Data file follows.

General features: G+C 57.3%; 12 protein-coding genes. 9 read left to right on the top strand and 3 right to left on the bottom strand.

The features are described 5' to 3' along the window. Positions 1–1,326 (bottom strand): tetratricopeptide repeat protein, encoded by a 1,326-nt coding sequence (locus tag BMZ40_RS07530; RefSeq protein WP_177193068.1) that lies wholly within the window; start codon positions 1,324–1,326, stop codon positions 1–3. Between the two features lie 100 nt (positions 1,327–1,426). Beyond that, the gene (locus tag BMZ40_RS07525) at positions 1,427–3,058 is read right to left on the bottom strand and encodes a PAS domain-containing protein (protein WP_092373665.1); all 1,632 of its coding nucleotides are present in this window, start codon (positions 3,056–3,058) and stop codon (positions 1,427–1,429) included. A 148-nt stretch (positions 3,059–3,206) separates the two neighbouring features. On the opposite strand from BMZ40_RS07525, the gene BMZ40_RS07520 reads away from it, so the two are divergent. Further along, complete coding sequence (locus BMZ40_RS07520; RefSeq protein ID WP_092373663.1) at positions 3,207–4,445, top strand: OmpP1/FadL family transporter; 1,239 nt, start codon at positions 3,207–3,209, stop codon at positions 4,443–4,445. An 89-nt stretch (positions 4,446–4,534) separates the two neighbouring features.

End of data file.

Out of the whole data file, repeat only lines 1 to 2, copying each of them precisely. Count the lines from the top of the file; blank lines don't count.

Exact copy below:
General features: G+C 57.3%; 12 protein-coding genes. 9 read left to right on the top strand and 3 right to left on the bottom strand.

The features are described 5' to 3' along the window. Positions 1–1,326 (bottom strand): tetratricopeptide repeat protein, encoded by a 1,326-nt coding sequence (locus tag BMZ40_RS07530; RefSeq protein WP_177193068.1) that lies wholly within the window; start codon positions 1,324–1,326, stop codon positions 1–3. Between the two features lie 100 nt (positions 1,327–1,426). Beyond that, the gene (locus tag BMZ40_RS07525) at positions 1,427–3,058 is read right to left on the bottom strand and encodes a PAS domain-containing protein (protein WP_092373665.1); all 1,632 of its coding nucleotides are present in this window, start codon (positions 3,056–3,058) and stop codon (positions 1,427–1,429) included. A 148-nt stretch (positions 3,059–3,206) separates the two neighbouring features. On the opposite strand from BMZ40_RS07525, the gene BMZ40_RS07520 reads away from it, so the two are divergent. Further along, complete coding sequence (locus BMZ40_RS07520; RefSeq protein ID WP_092373663.1) at positions 3,207–4,445, top strand: OmpP1/FadL family transporter; 1,239 nt, start codon at positions 3,207–3,209, stop codon at positions 4,443–4,445. An 89-nt stretch (positions 4,446–4,534) separates the two neighbouring features.